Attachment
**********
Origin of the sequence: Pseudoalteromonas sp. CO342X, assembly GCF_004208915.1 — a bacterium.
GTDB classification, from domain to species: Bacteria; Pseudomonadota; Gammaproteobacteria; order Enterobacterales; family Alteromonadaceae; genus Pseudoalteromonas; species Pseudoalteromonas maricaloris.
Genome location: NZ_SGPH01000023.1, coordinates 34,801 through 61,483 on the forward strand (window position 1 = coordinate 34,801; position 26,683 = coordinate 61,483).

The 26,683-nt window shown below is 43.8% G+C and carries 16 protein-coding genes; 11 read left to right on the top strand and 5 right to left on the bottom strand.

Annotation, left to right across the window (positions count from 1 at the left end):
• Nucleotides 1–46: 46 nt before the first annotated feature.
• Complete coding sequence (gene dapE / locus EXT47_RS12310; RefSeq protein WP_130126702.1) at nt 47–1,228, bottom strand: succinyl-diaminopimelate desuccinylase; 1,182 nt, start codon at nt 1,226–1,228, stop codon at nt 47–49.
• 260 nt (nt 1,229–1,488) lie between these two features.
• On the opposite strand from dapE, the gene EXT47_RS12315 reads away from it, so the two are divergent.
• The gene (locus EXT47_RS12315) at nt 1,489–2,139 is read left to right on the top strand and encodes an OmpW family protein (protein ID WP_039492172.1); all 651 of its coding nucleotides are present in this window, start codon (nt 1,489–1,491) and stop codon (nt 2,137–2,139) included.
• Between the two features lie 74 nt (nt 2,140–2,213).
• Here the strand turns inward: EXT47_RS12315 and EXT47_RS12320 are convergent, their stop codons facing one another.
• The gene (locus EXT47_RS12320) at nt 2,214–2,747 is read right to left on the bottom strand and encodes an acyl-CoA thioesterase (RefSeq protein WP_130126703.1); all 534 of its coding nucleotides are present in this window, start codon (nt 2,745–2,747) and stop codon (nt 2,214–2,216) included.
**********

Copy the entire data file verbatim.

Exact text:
Origin of the sequence: Pseudoalteromonas sp. CO342X, assembly GCF_004208915.1 — a bacterium.
GTDB classification, from domain to species: Bacteria; Pseudomonadota; Gammaproteobacteria; order Enterobacterales; family Alteromonadaceae; genus Pseudoalteromonas; species Pseudoalteromonas maricaloris.
Genome location: NZ_SGPH01000023.1, coordinates 34,801 through 61,483 on the forward strand (window position 1 = coordinate 34,801; position 26,683 = coordinate 61,483).

The 26,683-nt window shown below is 43.8% G+C and carries 16 protein-coding genes; 11 read left to right on the top strand and 5 right to left on the bottom strand.

Annotation, left to right across the window (positions count from 1 at the left end):
• Nucleotides 1–46: 46 nt before the first annotated feature.
• Complete coding sequence (gene dapE / locus EXT47_RS12310; RefSeq protein WP_130126702.1) at nt 47–1,228, bottom strand: succinyl-diaminopimelate desuccinylase; 1,182 nt, start codon at nt 1,226–1,228, stop codon at nt 47–49.
• 260 nt (nt 1,229–1,488) lie between these two features.
• On the opposite strand from dapE, the gene EXT47_RS12315 reads away from it, so the two are divergent.
• The gene (locus EXT47_RS12315) at nt 1,489–2,139 is read left to right on the top strand and encodes an OmpW family protein (protein ID WP_039492172.1); all 651 of its coding nucleotides are present in this window, start codon (nt 1,489–1,491) and stop codon (nt 2,137–2,139) included.
• Between the two features lie 74 nt (nt 2,140–2,213).
• Here the strand turns inward: EXT47_RS12315 and EXT47_RS12320 are convergent, their stop codons facing one another.
• The gene (locus EXT47_RS12320) at nt 2,214–2,747 is read right to left on the bottom strand and encodes an acyl-CoA thioesterase (RefSeq protein WP_130126703.1); all 534 of its coding nucleotides are present in this window, start codon (nt 2,745–2,747) and stop codon (nt 2,214–2,216) included.